Monday, January 5, 2009

Review of The Key to Rondo by Emily Rodda

At first glance, this sounds like dozens (and probably hundreds) of other fantasy novels for children. Two mismatched kids figure out a way into a magical realm and are immediately in danger. They set out on a quest, during which they meet many fascinating denizens of the realm and learn much about themselves and each other. Ultimately, all ends well.

This happens to a genre that is as delicious to me as strawberries with cream. Whether it’s the Narnia books, Alice in Wonderland, or the many contemporary examples of the genre, there is something about strangers in a strange land that gets the creative and imaginative juices flowing.

Luckily, The Key to Rondo happens to be an especially fine example of this type of fantasy. It has Rules That Must Not Be Broken (all pertaining to an old painted music box, which happens also to be the alternate world), as well as logical repercussions when these rules are broken. Strange and ominous occurrences in early chapters receive surprising explanations by the end of the book. Characters and plot work together in the most satisfying way.

Leo and Mimi are the two children who are plunged into this world when Mimi (a rather disagreeable child a la Eustace Scrubb from The Voyage of the Dawn Treader or – to use a non-fantasy example – Mary Lennox from The Secret Garden) insists on breaking the first rule of the music box that Leo (a risk-averse, obedient child) has just inherited from his aunt. Instead of stopping at three turns, Mimi winds it four times, which allows a nasty witch from the music box world to enter their own world. This witch steals Mimi’s beloved dog, forcing Mimi (and thus a reluctant Leo) to enter the music box world to get him back.

Neither Mimi nor Leo become different people – flaws and quirks thankfully remain in place – but their quest brings them greater understanding and appreciation of each other and allows them to grow, as every good quest must. They meet a variety of human, animal, and fantastical creatures, many of whom are based on familiar fairy tale characters (a bit like Rapunzel’s Revenge by Shannon Hale, Into the Woods by Lyn Gardner, and many other similar fantasies). However, these characters are complex and interesting folks in their own right and never once come across as undeveloped or stock.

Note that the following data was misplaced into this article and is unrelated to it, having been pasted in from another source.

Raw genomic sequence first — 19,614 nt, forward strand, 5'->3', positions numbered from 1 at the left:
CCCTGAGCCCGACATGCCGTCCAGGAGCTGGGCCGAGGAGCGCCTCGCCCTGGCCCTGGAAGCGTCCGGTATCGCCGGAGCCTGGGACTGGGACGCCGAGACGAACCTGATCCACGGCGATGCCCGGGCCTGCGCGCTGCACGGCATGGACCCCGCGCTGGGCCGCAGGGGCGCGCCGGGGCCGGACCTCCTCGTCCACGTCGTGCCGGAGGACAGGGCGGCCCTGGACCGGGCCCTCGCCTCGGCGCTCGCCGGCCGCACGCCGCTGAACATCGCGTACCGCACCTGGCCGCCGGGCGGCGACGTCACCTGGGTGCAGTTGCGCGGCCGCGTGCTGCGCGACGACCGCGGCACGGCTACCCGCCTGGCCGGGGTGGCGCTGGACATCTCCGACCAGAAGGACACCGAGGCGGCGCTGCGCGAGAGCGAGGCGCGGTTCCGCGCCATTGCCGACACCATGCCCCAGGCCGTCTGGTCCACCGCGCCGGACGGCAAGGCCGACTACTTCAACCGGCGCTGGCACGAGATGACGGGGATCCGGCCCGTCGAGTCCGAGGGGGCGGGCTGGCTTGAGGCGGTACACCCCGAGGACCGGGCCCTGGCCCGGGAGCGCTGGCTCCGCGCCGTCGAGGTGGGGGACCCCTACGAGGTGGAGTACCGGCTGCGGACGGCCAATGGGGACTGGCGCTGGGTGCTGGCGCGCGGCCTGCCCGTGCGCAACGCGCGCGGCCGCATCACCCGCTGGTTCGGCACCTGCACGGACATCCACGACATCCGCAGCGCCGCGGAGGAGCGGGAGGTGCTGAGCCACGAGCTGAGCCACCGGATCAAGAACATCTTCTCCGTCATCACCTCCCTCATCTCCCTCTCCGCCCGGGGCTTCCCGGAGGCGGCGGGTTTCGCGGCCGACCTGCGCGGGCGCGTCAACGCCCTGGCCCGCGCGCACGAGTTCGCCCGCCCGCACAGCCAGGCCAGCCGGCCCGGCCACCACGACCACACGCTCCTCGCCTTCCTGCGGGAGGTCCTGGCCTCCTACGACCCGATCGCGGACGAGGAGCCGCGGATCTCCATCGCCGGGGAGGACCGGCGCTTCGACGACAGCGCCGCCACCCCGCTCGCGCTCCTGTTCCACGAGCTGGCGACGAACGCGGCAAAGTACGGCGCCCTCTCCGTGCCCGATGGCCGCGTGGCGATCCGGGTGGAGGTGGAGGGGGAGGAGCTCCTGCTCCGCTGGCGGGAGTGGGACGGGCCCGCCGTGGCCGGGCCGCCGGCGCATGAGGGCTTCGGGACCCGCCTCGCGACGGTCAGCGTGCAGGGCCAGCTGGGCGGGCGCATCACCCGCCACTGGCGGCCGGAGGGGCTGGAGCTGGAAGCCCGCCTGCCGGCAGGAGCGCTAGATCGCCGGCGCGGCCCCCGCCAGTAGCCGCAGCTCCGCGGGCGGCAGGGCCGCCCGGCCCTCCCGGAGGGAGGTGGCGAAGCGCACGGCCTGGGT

Danger, treachery, misunderstanding, and plenty of magic and humor combine to make this a thrilling and engrossing fantasy for grades 4 – 8.


  1. Sounds like a great one!
    I agree no matter how stories start out they are sustained by a symbiosis of the author's imagination and the reader's faith. As they say it's the journey not the destination. To the traveler garlic is a rose , a grain of sand a heart of pearl and pressure makes diamonds. Reading E. Hoffman's Visions of Innocence - Spiritual and Inspirational Experiences of Childhood.

  2. PS...I just finished reading an article on Orson Scott Card so I went into Ender mode. Previous comment should have been "To the traveler garlic is a rose , a grain of sand is the heart of a pearl and the gift you were given (at birth) is the gift you give away".
    Mama G

  3. I read this book and it was really great! How Leo and Mimi start to accept eachother's differences and actually learn new lessons on their way to defeat the Blue Queen!

  4. The Key to Rondo is a really good book except for the fact there is no chapter by chapter summaries online!!!!!!!!!!!!!